Clive Owen as Ray Koval and Julia Roberts as Claire Stenwick, opposing corporate spies in and out of love and deception, in Tony Gilroy's film "Duplicity", which opened wide today in the U.S. and Canada.  (Photo: Univeral Pictures)


Trust, But Verify: A Charade Across Oceans For Roberts And Owen
By Omar P.L. Moore/    SHARE
Friday, March 20, 2009

After his Oscar-winning directorial debut feature film "Michael Clayton", Tony Gilroy writes and directs "Duplicity", a high-gloss caper film featuring two American corporations whose mutual disdain is exceeded only by the enmity fans of the sports teams Manchester United and Liverpool or the New York Yankees and Boston Red Sox have for each other.  "Duplicity" features a great operatic scene during the opening credits featuring "Michael Clayton" star Tom Wilkinson and Paul Giamatti, but the film is about the evolving romance between undercover spies in the opposing corporations who try to outfox and one-up the corporations they work for -- as well as each other. 

Julia Roberts and Clive Owen play the undercover lovers and have lots of fun doing so, although it takes Ms. Roberts, in her first leading role since giving birth, a little while to get off the ground.  This may be due in part to the script, which likely called for her character to cautiously warm to getting to know a man she clearly doesn't trust because of the nature of her work.  Still, Ms. Roberts displays her usual charm and appeal, having a number of funny moments.  Mr. Owen, who five weeks ago starred in "The International", is impeccable, occasionally delivering his lines in the style of Cary Grant in "His Girl Friday" (1940) -- often rapid-fire and without a breath -- but most always with cool deliberation.  Ms. Roberts and Mr. Owen, who played adulterous lovers in Mike Nichols' "Closer" (2004), make a playful pair in "Duplicity".  Several scenes reveal a chemistry that gradually grows, adding to their appeal as a screen couple, and their banter is a highlight of "Duplicity", which opened today in theaters across the U.S. and Canada.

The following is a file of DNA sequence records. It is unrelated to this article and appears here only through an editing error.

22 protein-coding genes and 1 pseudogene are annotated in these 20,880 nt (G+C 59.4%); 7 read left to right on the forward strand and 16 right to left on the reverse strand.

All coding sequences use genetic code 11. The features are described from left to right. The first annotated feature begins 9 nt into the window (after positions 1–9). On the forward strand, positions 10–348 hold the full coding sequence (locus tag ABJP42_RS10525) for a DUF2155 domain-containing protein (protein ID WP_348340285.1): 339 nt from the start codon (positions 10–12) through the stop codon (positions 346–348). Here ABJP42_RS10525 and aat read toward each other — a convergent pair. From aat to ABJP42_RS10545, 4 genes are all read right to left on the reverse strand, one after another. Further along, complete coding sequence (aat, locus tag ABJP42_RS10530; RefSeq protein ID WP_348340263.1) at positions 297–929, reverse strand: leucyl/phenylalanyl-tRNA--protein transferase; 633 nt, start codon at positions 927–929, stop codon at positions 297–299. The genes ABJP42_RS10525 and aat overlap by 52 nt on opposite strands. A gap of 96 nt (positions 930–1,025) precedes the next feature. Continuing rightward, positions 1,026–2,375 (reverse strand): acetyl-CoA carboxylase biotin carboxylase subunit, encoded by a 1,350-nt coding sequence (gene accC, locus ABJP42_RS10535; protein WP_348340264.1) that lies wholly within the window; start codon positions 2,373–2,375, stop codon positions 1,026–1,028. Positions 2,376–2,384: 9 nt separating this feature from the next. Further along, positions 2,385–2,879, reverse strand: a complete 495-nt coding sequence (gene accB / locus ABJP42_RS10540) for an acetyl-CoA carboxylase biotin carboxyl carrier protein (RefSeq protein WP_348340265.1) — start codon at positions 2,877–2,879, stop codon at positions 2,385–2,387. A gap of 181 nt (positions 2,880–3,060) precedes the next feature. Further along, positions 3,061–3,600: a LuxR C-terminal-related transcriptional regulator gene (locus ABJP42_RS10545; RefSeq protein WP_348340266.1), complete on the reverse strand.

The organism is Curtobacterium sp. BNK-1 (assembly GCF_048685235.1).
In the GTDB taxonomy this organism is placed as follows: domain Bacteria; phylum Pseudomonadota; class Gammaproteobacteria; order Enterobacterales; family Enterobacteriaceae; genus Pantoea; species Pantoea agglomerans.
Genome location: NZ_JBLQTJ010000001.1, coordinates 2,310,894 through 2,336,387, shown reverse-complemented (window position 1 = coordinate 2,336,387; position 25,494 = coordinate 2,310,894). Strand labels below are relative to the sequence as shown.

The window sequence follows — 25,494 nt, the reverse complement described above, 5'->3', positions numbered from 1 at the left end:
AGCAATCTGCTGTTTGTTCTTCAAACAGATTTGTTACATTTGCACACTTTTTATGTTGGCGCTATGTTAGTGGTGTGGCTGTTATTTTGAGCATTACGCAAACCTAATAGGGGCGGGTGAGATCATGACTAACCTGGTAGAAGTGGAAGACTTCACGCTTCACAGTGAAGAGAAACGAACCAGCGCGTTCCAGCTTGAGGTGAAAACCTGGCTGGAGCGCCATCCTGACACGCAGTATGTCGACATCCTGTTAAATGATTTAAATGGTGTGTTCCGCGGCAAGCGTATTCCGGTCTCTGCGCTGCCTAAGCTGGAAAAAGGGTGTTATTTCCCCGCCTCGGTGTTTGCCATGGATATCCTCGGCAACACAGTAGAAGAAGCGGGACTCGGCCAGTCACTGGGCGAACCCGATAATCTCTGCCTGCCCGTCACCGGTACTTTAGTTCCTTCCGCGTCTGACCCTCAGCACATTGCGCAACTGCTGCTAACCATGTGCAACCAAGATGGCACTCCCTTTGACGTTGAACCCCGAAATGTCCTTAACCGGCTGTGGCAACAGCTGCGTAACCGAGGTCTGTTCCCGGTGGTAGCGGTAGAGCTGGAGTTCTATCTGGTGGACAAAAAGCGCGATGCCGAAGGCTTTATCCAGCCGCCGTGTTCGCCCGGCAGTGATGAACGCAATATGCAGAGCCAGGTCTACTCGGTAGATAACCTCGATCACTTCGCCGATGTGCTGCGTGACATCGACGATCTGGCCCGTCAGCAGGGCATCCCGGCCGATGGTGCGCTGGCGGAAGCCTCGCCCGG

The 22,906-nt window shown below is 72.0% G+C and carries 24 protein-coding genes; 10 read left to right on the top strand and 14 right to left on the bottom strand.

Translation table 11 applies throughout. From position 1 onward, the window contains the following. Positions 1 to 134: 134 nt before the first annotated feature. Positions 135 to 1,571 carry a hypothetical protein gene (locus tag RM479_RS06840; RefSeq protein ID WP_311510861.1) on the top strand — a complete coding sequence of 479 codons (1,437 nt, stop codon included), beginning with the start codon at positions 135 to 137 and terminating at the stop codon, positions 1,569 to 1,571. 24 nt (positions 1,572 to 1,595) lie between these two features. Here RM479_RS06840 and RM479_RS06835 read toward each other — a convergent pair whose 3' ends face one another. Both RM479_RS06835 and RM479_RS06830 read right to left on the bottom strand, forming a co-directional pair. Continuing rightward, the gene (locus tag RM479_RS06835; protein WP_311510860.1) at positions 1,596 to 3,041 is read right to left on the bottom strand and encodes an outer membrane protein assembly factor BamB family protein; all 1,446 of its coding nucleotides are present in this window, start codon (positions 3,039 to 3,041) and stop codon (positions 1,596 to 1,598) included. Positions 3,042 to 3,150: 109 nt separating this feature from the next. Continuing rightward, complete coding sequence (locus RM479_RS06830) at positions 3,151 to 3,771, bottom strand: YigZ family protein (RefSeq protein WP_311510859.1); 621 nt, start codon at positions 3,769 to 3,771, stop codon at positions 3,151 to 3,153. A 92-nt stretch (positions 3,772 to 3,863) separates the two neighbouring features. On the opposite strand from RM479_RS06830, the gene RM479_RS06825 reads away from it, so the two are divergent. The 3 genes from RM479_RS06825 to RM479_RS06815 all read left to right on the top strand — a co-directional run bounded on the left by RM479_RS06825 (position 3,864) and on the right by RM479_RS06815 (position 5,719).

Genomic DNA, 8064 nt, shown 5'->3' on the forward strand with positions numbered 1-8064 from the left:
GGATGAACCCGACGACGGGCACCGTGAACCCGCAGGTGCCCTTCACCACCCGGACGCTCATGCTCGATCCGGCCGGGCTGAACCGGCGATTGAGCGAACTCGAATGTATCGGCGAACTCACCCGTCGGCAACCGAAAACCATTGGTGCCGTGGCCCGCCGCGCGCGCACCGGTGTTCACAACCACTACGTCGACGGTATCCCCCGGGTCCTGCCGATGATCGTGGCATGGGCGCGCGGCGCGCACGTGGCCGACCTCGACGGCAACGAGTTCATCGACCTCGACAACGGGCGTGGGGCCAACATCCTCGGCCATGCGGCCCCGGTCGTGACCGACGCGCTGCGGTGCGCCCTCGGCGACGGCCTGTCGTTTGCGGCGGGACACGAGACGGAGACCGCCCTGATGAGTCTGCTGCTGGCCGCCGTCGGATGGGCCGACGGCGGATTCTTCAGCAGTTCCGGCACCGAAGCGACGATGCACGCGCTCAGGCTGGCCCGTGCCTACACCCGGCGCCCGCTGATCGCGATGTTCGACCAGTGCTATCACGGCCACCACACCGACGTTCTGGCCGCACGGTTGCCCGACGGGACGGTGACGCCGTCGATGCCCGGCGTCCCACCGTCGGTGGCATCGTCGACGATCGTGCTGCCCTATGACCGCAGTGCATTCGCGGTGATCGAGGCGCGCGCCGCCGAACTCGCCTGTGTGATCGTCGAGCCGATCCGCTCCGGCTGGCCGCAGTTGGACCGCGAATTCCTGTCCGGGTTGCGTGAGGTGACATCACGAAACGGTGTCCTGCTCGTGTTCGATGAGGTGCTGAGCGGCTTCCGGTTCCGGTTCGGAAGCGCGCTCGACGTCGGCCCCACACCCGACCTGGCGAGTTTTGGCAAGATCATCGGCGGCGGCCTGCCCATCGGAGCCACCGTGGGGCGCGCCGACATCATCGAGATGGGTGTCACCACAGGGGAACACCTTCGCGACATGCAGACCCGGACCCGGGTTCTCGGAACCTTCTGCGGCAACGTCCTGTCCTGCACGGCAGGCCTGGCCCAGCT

"Duplicity" is armed with tricks and makes the mistake of hurtling back and forth through time, ala the brilliant FX cable television series "Damages", although Mr. Gilroy's beautiful-looking film (cinematography by "There Will Be Blood" Oscar-winner Robert Elswit) with its occasional visual tonal changes, tries to establish the frequent temporal shifts as a main theme mining the jigsaw puzzle (or Rubick's Cube) that is the relationship between Claire Stenwick (Ms. Roberts) and Ray Koval (Mr. Owen), who find themselves meeting in "Groundhog Day"-type flashbacks in New York, Rome, Zurich, San Diego, the Bahamas, London and Miami, among other locales around the globe. 

The film boasts a solid supporting cast including Ulrich Thomsen (the excellent Thomas Vinterberg film "The Celebration" (Festen), "The International", "Hitman" and Susanne Bier's "Brothers".)  Mr. Giamatti, who played opposite Mr. Owen in "Shoot 'Em Up" in 2007, is good here as corporate CEO Richard Garsik, bringing nervy enthusiasm to a role that he obviously modeled after Microsoft executive Steve Ballmer, though the actor's character is far more restrained.  Mr. Wilkinson is even more buttoned-down as arch-rival CEO Howard Tully.  Denis O'Hare is particularly good as Duke, an undercover mastermind for Mr. Garsik.  It's worth noting that on one or two occasions in "Duplicity" scenes with supporting cast members are more entertaining than the interplay between the film's two principal stars. 

In Mr. Gilroy's budding feature film directing career corporate malfeasance is a focus but "Duplicity", a romantic comedy, is about trust and verification.  It's analogous to you going on Google to get information about your prospective lover or employee.  There's an "Ocean's Thirteen"-type feel and slickness to "Duplicity" -- sharp clothes, eyewear, opulence and sumptuous settings.  In fact, Steven Soderbergh, who exec-produced "Michael Clayton", had kicked around an idea to do a film like this and handed the baton to Mr. Gilroy, who had conversations with Mr. Soderbergh about making a spy film with a love story angle.  There's also a "Charade"-like feel to parts of "Duplicity" and while Ms. Roberts and Mr. Owen are hardly trying to match Audrey Hepburn and Cary Grant they are living it up, as is composer James Newton Howard, whose catchy music score is light, jaunty and engaging, accurately capturing mood and feeling. 

"Duplicity", a cheeky, sophisticated film, isn't always predictable -- even in its repetitious episodes -- but always exhibits energy, wit and a deft sleight of hand.

With: Kathleen Chalfant, Thomas McCarthy, Rick Worthy, Oleg Shtefanko and Wayne Duvall.

"Duplicity" is rated PG-13 by the Motion Picture Association Of America for language and some sexual content.  The film's duration is two hours and five minutes.

Copyright The Popcorn Reel.  2009.  All Rights Reserved.

Related: Watch The "Duplicity" You Tube Review

Related: "Duplicity" clips - Julia Roberts and Clive Owen | Julia, Clive and Paul Giamatti

Related: "Duplicity" trailer

Related: Feature story on Tony Gilroy, director of "Michael Clayton" (October 2007)



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